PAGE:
The other things I learned were more about how to help my vulva and vagina recover from sexual activity, which was more cold rinsing or cold packs, but your daughter won’t need that for a long time.

      I find my pain is worse in the morning because the urine is more concentrated. Getting your daughter to drink lots of water couldn’t hurt either, as it would dilute the urine, making it less irritating. When the pain is bad, I have used a small gel icepack inserted into a clean cotton sock and put it against my vulva. This eases the pain, as when it is bad, my vulva feels hot and sore, or itchy when it’s less extreme. Does she get worn spots on her underwear from itching?

      There is some belief that vulvadynia is a result of clenching the muscles in the area, reducing blood flow, which over time causes pain. The other theories are a kind of hard to detect fungus (which shows up white if the area is washed with vinegar solution), and an overly sensitive nerve.

      The muscle clenching theory seems to fit my experience the best, but means that the cold should only be used for relief, and that regular application of warm packs might be a preventative treatment to help her to relax those muscles and increase blood flow in the area. If you have a microwave, you can get these cloth bags of rice or grain that you warm up in the microwave, or you could use an electric hot pad set on low, or a hot water bottle. I think doing that regularly might help. I also consciously relax the muscles, which might be tricky to help teach a child to do.

      The standard stuff your doctors probably told you, cotton underwear, making sure she’s dry after a bath ( a blow dryer set on cool) to help prevent infections, avoiding perfumed anything (even detergent) next to her skin is a good idea as well.

      Do you recall that your daughter experienced any vulva or vaginal injury when she was an infant? I’m sorry to have to point this out but – unfortunately, people do horrible things to children and babies, sometimes when their parents are nearby and unawares, and child abusers look as innocent and well meaning as regular people, often more so. Injury wouldn’t have to be from abuse, although that is what I am most familiar with, unfortunately.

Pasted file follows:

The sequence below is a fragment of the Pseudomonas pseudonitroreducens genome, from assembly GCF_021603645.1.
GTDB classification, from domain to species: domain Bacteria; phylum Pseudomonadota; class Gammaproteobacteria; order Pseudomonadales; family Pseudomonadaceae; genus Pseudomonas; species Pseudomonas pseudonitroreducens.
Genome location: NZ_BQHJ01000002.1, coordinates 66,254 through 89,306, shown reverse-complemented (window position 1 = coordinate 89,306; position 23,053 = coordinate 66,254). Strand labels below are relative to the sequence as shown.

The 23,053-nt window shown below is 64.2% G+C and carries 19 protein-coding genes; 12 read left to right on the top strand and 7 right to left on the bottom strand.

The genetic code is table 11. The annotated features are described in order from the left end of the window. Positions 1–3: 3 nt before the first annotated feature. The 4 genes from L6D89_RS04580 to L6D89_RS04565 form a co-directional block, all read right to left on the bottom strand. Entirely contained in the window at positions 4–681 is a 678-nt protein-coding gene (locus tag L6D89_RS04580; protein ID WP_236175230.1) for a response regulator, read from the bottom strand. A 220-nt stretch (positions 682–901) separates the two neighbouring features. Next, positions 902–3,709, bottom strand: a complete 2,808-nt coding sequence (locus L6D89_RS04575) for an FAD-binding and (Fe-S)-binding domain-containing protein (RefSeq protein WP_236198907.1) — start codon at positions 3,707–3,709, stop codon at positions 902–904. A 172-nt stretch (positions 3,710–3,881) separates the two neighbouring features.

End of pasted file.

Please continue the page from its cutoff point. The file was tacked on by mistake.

You may wish to have her examined by a forensic gynecologist, from the team that would examine children who have been injured by sexual assault, because they will know what to look like and what healed damage would look like. Children heal quickly and well, so she may not have scarring or it might be subtle. With my own scarring, it wasn’t something that leaped out, and the evidence, although clear once you notice it, is subtle. Doctors are people and people usually have a definite bias against believing that babies can be assaulted, so don’t see the signs unless they specifically look for it. If she has been injured, now is the best time to face it and provide her with the support she’ll need so she can prevent it from affecting her life further. If it is just that she has overly sensitive skin or nerves in her vulva, then I hope that the tips above help manage that.

      I remember being a six year old with a painful vagina. I’m glad your daughter has you to help her figure out how to make it better.
      SDW

  4. Pingback: Free your vulva and the rest will follow. | May We Dance Upon Their Graves

  5. Ddp
    October 12, 2014

    My gyno said there’s some connections researched between vulvadynia and oxalates intake. Oxalates are in lots of foods, and whenI have a lot of those foods, my vulvadynia acts up . Look into it, maybe it will help you, too.

    • sworddancewarrior
      October 13, 2014

      Yes, I’ve read about it. Actually I’ve got a physio now who works with biofeedback and vulvadynia. We found the exact places that hurt and she says it’s muscular tension and blood flow. The biofeedback is about identifying the exact muscles and loosening them. So my earlier ideas about blood flow and ‘clenching’ were spot on. As long a I make sure to keep it relaxed it’s doing pretty well now.